The decision by the leadership of parliament to engage only first class and masters holders for employment as research assistants has angered some Members of Parliament (MP).
According to the legislators, the directive is discriminatory.
Graduates recommended by the MPs for engagement as research assistants were turned down because they didn’t meet the criteria.
Deputy Majority Whip, Mathew Nyindam, and Second Deputy Speaker, Alban Bagbin, disclosed the decision of the leadership to the house.
“There is a clear-cut standard that we are looking at so members who present people who were below the standard will not be considered,” he said.
Mr Nyindam urged MPs who submitted candidates below the set standard to resubmit new candidates.
For his part, Mr Bagbin advised the parliamentarians to take the recruitment issues seriously since the research assistants are permanently attached to them.
“They are not members or employees of the parliamentary service so depending on how long you stay here, that research assistant will also be part of the House subject to good behaviour," Mr Bagbin said.
But the MP for Lambussie Edward Dery Kaale is rejecting the directive saying the decision is discriminatory.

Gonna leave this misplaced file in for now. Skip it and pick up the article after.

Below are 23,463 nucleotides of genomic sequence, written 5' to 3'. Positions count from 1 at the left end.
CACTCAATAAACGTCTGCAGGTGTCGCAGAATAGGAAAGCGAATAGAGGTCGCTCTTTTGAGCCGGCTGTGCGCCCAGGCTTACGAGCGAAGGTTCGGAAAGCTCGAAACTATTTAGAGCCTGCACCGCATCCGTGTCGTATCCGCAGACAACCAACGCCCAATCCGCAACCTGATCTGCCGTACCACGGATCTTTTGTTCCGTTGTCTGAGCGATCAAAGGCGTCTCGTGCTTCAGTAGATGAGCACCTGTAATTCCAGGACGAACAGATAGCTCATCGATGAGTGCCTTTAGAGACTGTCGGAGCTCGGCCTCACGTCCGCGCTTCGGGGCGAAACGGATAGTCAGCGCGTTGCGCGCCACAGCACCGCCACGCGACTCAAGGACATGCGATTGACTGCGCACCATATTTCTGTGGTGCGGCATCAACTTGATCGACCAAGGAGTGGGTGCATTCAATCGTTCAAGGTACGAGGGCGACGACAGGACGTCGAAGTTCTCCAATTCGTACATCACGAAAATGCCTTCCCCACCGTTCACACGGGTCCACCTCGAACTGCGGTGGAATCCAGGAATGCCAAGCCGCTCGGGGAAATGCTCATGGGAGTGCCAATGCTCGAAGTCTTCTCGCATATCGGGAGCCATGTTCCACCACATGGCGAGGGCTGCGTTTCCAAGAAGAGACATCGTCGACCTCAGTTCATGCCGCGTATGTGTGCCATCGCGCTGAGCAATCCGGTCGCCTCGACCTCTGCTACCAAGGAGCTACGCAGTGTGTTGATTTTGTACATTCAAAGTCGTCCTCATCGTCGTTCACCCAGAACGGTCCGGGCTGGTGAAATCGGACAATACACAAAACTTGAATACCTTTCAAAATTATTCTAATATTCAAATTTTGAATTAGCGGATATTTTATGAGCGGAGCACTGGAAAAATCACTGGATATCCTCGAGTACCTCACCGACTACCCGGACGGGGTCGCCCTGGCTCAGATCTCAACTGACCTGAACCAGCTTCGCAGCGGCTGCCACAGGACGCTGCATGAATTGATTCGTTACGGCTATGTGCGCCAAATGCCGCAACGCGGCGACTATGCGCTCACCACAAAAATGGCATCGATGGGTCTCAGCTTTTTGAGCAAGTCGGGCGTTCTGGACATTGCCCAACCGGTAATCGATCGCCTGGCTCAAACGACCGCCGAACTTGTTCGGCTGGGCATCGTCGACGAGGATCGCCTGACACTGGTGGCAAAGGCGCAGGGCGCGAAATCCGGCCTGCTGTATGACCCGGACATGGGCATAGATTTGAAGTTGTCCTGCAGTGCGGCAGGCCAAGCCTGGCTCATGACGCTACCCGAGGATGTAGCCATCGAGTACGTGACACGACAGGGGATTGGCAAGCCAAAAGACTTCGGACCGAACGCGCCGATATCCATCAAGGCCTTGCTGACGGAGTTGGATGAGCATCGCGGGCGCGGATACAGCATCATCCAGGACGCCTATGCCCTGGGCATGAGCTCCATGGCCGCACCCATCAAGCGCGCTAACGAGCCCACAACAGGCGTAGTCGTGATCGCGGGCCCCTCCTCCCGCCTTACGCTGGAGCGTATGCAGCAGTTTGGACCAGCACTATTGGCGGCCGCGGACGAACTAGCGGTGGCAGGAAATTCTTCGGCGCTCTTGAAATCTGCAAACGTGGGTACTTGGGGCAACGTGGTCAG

“With the issue of standard, we are setting a bad precedence…we are MPs and politicians for that matter, you are telling us that anyone who works in our office should have a first-class or Master degree, so the rest who do not have that should not work?” he quizzed.
Mr Dery Kaale said as politicians they do not consider qualifications before recruiting people to help them to campaign and come into power so the issue should be reconsidered.
Commenting on whether one’s performance on the job depends on one’s class or academic qualification the CEO of Axis Human Capital Limited, Dr Esi Ansah, said it is a two-sided issue.
“When you are looking for results, it may or may not come from the degree, so whatever qualification does not mean that the person has the skills.
“However, when you have a large pool to select from, you need to look out for the best so setting a standard becomes the filter to reduce the number. From there you look for those with the right combination that you need,” she told Joy News’ Emefa Apawu.
The Ashesi University lecturer said it is simplistic if the standard is limited to first-class or a Master’s degree because it does not guarantee performance on the job although it is a good filter.
Regarding discrimination, she said, "it is not everyone that makes it to the door who can be hired so setting the standard and raising the bar is not a bad thing."